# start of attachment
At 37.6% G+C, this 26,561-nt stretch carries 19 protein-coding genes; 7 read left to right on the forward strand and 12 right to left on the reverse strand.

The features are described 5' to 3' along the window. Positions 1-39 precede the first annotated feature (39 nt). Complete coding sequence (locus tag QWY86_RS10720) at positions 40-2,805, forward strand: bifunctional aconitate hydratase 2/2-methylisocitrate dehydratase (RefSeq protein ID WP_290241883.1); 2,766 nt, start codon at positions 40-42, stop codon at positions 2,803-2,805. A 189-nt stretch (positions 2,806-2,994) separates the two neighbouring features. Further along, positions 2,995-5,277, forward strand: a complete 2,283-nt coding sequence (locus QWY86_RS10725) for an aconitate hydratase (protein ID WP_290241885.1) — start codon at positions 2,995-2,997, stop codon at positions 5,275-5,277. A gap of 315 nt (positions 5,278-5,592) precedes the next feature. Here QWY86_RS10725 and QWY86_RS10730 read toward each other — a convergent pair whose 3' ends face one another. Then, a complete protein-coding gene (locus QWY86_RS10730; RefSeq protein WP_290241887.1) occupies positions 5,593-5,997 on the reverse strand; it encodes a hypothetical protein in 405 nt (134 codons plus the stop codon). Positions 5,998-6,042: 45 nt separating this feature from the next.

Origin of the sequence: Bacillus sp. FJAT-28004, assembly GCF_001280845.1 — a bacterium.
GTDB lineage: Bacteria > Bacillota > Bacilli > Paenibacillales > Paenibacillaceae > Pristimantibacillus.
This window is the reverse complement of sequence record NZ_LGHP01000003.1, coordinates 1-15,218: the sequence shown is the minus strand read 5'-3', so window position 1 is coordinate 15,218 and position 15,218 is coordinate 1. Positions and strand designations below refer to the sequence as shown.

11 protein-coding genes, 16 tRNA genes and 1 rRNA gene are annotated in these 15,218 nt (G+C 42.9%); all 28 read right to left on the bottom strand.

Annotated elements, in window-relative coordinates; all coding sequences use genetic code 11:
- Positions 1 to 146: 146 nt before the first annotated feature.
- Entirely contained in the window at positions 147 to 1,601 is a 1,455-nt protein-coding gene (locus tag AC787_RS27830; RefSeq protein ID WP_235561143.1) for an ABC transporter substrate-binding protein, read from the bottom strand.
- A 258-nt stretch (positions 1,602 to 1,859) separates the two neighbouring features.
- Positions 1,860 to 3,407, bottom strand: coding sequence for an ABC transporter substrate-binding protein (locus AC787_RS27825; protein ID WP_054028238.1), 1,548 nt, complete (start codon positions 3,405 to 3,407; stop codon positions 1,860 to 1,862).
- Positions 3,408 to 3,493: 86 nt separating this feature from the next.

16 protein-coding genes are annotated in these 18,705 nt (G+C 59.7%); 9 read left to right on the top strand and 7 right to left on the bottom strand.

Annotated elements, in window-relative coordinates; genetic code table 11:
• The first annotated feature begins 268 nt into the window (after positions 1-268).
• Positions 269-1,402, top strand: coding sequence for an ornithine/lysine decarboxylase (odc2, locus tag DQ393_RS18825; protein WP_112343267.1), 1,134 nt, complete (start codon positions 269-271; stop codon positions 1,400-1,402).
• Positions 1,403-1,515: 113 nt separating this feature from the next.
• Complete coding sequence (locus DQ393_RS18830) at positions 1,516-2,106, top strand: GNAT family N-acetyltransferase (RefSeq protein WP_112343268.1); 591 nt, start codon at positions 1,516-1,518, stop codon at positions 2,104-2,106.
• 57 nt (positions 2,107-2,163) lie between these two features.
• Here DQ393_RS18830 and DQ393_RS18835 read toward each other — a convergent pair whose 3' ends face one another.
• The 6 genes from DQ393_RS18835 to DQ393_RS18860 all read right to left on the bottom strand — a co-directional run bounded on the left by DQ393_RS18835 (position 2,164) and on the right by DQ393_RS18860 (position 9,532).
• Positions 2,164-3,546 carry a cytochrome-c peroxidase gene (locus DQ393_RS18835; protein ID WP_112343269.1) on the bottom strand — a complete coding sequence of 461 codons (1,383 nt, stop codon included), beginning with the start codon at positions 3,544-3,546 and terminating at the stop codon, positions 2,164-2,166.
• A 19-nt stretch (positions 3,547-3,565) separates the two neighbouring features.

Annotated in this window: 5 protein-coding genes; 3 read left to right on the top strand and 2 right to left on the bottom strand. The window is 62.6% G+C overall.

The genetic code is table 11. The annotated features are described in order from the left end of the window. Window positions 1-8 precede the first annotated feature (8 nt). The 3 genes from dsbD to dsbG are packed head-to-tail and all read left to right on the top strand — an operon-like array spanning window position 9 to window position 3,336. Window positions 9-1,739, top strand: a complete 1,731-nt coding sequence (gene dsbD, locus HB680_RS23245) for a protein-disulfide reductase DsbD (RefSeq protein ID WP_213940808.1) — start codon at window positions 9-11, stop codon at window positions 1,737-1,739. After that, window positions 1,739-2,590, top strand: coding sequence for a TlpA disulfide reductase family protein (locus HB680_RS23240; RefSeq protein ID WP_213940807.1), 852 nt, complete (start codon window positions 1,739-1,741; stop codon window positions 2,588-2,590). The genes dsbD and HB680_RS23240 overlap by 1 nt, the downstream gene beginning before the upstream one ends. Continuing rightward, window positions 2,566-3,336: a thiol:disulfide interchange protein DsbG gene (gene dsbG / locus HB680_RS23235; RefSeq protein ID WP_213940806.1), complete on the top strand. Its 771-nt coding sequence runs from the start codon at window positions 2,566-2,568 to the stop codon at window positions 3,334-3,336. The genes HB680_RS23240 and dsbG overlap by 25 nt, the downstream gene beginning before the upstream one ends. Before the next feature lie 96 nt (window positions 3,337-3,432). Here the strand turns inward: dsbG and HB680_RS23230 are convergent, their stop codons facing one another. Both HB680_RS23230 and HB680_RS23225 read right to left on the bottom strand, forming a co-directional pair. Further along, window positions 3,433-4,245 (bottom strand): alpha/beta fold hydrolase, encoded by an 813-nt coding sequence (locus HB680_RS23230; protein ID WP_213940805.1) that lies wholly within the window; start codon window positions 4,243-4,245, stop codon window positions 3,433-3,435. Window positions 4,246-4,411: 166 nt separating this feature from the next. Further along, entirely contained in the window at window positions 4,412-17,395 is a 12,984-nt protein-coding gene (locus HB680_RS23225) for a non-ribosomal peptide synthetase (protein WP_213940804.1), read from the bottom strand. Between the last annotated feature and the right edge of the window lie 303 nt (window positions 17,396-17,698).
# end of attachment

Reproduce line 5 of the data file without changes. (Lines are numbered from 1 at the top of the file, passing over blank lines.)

This window is the reverse complement of sequence record NZ_LGHP01000003.1, coordinates 1-15,218: the sequence shown is the minus strand read 5'-3', so window position 1 is coordinate 15,218 and position 15,218 is coordinate 1. Positions and strand designations below refer to the sequence as shown.